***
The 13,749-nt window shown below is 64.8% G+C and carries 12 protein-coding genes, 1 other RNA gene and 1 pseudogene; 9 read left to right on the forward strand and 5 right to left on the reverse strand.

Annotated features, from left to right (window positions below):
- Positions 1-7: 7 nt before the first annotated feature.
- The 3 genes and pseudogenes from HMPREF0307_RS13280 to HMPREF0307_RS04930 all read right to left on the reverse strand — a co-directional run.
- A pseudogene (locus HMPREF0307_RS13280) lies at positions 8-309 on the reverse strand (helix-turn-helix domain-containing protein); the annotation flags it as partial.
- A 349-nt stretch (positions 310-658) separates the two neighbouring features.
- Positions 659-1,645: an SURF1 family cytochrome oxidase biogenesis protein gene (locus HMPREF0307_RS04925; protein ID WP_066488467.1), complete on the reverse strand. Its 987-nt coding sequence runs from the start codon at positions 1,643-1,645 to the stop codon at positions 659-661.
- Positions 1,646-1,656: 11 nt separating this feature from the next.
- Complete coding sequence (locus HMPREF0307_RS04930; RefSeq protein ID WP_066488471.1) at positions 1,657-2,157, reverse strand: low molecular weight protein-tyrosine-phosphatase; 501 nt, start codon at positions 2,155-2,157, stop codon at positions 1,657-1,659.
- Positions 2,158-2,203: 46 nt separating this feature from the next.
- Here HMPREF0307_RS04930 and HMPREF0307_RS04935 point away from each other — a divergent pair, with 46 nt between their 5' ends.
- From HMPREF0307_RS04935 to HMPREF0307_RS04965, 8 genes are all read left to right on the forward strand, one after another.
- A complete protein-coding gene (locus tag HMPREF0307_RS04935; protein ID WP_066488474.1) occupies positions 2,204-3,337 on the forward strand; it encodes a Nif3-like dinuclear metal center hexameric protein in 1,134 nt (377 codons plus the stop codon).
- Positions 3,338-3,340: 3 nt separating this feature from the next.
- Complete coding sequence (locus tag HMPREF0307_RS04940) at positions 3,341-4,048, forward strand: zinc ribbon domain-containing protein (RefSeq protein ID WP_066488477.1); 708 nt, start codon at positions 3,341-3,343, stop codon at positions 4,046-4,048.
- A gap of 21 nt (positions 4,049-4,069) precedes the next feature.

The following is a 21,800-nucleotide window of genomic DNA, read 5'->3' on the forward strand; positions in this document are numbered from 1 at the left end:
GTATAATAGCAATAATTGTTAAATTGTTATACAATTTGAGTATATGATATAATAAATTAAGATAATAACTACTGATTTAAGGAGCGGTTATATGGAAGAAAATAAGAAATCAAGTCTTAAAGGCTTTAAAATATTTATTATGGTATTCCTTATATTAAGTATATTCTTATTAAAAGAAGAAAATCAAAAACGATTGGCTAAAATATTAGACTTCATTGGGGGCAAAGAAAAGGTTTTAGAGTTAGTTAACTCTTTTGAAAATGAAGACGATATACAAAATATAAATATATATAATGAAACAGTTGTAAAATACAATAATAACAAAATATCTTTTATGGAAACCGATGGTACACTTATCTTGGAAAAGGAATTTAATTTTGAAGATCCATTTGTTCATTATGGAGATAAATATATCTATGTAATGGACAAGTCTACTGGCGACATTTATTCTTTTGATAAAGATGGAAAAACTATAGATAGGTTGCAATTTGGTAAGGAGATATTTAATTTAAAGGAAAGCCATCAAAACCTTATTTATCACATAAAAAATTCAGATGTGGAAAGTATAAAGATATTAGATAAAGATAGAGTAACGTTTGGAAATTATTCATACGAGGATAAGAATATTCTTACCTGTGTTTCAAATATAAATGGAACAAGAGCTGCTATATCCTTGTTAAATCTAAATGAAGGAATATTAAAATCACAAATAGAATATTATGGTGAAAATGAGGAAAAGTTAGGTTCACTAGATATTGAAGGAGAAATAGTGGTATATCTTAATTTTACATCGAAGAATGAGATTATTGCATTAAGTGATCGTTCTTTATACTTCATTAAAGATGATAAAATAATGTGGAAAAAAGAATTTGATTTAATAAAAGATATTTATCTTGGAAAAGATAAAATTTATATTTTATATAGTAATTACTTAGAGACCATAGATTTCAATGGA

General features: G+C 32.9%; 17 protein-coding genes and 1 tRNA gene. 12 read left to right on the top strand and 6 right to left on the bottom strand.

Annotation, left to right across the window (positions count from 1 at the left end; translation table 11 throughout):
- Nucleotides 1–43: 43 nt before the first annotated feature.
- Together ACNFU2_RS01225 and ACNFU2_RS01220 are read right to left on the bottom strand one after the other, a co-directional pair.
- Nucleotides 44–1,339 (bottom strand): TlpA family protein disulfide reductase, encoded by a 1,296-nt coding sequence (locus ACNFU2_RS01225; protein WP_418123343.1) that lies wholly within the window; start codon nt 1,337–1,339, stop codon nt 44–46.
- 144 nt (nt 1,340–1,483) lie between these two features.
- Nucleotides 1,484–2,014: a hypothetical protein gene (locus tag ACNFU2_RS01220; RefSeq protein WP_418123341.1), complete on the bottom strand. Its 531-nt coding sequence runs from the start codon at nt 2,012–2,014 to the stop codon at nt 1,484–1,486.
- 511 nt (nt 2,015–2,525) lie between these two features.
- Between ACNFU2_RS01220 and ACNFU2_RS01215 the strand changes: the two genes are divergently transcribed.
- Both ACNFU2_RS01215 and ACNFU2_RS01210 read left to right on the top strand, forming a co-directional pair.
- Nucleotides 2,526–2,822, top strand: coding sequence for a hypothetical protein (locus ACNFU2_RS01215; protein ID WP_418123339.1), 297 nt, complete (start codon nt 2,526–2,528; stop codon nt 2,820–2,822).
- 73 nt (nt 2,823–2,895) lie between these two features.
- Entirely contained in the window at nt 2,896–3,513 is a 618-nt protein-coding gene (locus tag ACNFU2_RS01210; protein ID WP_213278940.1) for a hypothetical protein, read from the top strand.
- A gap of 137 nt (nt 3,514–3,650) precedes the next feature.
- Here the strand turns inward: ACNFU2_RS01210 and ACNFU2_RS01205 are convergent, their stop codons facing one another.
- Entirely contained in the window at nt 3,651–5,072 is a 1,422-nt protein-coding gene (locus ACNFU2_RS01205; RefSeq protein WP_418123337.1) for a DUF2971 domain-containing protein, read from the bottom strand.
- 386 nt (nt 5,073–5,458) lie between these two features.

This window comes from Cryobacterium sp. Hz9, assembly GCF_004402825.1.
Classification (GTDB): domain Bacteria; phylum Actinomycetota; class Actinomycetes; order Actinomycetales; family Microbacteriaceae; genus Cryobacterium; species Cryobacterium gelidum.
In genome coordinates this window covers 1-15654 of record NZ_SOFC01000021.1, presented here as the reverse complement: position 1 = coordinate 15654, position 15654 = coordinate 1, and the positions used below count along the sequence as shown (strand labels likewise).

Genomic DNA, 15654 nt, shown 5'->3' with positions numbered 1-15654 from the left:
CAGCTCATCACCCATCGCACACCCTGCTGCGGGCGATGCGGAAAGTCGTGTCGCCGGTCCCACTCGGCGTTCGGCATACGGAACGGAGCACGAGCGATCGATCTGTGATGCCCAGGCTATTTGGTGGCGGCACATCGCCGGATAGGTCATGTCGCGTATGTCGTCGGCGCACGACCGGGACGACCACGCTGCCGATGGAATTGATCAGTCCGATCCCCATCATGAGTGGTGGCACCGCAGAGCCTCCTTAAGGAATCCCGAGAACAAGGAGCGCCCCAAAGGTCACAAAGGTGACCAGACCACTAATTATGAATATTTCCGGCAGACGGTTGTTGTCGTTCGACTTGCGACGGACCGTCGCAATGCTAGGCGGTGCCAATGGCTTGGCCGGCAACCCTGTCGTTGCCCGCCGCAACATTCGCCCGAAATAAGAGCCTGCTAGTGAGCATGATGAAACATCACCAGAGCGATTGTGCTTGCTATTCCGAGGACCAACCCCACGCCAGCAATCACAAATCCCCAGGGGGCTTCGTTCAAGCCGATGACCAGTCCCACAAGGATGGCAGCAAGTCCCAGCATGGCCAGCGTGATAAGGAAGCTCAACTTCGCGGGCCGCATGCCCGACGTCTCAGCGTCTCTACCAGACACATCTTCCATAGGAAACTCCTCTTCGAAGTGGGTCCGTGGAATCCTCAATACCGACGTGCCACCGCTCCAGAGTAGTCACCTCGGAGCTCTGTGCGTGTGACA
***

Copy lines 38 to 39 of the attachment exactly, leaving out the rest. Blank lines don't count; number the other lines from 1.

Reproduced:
In genome coordinates this window covers 1-15654 of record NZ_SOFC01000021.1, presented here as the reverse complement: position 1 = coordinate 15654, position 15654 = coordinate 1, and the positions used below count along the sequence as shown (strand labels likewise).

Genomic DNA, 15654 nt, shown 5'->3' with positions numbered 1-15654 from the left: